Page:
Wall Street and US Treasuries moved lower as better-than-expected data on US manufacturing fuelled bets the Federal Reserve might raise interest rates this year.
An Institute for Supply Management report showed its index of national factory activity rose to 51.5 in September, up from 49.4 in August. A reading above 50 signals expansion. The September reading exceeded expectations from economists in separate Bloomberg and Reuters polls.
Wall Street fell. In 2.06pm trading in New York, the Dow Jones Industrial Average fell 0.3 per cent, while the Nasdaq Composite Index also declined 0.3 per cent. In 1.54pm trading, the Standard & Poor's 500 Index slid 0.5 per cent.
The Dow moved lower as declines in shares of Travelers and those of Procter & Gamble, last down 1.5 per cent and 1.4 per cent respectively, outweighed gains in shares of DuPont and those of United Technologies, recently up 2 per cent and 0.6 per cent respectively.
US Treasuries dropped, pushing yields on the 10-year note two basis points higher to 1.62 per cent. Investors are focused on this week's US jobs data, especially Friday's nonfarm payrolls report.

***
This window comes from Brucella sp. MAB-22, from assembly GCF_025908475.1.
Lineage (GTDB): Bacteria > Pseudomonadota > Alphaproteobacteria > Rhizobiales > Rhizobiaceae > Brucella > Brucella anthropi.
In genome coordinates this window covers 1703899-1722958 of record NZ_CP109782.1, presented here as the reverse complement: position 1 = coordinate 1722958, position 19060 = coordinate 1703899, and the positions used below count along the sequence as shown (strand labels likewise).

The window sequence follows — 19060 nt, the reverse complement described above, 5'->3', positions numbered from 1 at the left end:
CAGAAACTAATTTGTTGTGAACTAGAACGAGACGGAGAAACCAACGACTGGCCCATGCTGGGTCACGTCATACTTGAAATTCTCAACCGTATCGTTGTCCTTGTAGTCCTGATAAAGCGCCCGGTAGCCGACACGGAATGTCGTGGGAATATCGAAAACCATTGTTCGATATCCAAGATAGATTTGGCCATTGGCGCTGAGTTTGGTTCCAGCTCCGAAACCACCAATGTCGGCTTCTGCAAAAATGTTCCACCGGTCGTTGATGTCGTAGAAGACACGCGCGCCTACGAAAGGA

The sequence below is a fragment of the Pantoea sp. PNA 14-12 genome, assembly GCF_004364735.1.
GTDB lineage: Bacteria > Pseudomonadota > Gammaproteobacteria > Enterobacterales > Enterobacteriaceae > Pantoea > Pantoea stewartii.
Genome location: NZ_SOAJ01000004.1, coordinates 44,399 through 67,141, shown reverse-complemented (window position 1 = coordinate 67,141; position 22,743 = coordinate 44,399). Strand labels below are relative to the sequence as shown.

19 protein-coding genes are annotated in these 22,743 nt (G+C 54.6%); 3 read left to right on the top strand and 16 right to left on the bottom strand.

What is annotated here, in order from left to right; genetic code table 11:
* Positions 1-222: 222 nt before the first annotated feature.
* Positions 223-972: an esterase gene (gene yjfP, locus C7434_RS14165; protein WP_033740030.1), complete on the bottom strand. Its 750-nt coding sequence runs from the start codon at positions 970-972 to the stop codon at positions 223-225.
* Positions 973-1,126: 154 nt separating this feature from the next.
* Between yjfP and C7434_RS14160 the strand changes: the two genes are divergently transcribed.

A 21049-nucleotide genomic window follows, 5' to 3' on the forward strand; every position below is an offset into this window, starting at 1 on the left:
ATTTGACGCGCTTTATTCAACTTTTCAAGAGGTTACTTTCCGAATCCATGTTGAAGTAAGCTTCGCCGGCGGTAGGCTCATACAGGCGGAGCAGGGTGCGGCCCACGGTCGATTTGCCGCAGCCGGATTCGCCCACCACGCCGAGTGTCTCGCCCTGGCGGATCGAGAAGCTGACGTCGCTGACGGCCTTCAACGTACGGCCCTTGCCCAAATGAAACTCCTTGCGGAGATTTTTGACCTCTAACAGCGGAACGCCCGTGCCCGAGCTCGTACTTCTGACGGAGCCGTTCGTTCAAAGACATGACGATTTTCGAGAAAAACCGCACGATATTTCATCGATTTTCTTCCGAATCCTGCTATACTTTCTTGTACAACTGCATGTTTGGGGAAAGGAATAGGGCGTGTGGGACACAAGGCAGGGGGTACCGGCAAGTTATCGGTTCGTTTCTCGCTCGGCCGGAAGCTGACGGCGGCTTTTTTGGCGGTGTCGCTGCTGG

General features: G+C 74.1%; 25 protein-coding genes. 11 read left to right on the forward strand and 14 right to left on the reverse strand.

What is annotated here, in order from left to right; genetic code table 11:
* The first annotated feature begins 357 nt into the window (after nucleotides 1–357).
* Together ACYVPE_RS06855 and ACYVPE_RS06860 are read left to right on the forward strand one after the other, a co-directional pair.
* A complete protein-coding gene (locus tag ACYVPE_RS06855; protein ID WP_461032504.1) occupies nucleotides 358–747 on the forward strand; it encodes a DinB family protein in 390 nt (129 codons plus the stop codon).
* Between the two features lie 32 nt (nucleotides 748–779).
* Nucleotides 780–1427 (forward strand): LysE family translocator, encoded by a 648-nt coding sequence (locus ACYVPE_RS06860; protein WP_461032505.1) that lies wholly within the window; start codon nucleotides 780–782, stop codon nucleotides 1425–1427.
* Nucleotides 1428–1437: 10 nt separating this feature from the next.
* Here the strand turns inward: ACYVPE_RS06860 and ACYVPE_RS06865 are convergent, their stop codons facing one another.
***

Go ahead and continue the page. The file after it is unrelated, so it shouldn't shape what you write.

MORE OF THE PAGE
"Markets are warming up to the idea that the Fed is going to hike rates," John Canally, chief economic strategist at LPL Financial in Boston, told Bloomberg.
Meanwhile, shares of Cabela's jumped, trading 14.7 per cent higher at US$63.00 as of 2.04pm in New York, after the company said it agreed to be acquired by Bass Pro Shops in a deal valued at about US$5.5 billion. Bass Pro Shops will pay US$65.50 a share in cash, Cabela's said.
The US-listed shares of Deutsche Bank slid 2.1 per cent in afternoon trade as the German lender seeks to negotiate a settlement over the sale of residential mortgage securities with the Department of Justice. A number of Deutsche Bank executives are due to be in the US this week in part for the International Monetary Fund's annual meeting in Washington.
In Europe, the Stoxx 600 Index ended the day with an advance of 0.1 per cent. France's CAC 40 Index edged 0.1 per cent higher, and the UK's FTSE 100 Index climbed 1.2 per cent. German markets were closed for a holiday.
While UK stocks rose, the pound slid after Prime Minister Theresa May said she'll start the two-year process to take the UK out of the European Union, or Brexit, by the end of March.
"Europe feels a little cautious," said Chris Beauchamp, a market analyst at IG in London, told Bloomberg. "The market is taking cues from any newsflow around banks, and the problem was that there wasn't really anything concrete over the weekend. That means panic could still spike again and German stocks are ripe for some weakness [on Tuesday].
The FTSE 100 is in its own world with the lower pound, which might provide a useful dynamic going into the last quarter."